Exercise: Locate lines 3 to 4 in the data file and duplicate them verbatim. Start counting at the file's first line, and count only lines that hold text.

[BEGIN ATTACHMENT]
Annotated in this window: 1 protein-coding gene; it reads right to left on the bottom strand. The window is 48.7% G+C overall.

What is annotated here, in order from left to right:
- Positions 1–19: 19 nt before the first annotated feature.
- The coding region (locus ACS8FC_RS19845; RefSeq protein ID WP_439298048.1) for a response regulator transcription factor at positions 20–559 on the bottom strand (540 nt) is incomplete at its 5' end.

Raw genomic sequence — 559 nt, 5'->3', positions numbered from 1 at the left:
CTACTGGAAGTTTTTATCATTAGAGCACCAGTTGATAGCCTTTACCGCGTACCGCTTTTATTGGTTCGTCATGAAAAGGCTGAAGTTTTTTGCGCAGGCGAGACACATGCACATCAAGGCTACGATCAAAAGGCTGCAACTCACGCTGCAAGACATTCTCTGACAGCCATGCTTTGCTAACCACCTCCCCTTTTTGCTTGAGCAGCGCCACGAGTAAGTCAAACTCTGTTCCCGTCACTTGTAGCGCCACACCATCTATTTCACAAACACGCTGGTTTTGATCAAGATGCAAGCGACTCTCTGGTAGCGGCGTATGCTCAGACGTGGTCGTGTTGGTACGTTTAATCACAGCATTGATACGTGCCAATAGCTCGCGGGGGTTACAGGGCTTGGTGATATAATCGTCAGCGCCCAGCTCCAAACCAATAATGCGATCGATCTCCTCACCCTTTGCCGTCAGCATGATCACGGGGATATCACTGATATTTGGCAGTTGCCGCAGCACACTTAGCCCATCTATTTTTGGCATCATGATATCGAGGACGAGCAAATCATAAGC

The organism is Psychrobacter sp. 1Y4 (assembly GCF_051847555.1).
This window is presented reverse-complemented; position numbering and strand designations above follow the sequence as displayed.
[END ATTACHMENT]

- Positions 1–19: 19 nt before the first annotated feature.
- The coding region (locus ACS8FC_RS19845; RefSeq protein ID WP_439298048.1) for a response regulator transcription factor at positions 20–559 on the bottom strand (540 nt) is incomplete at its 5' end.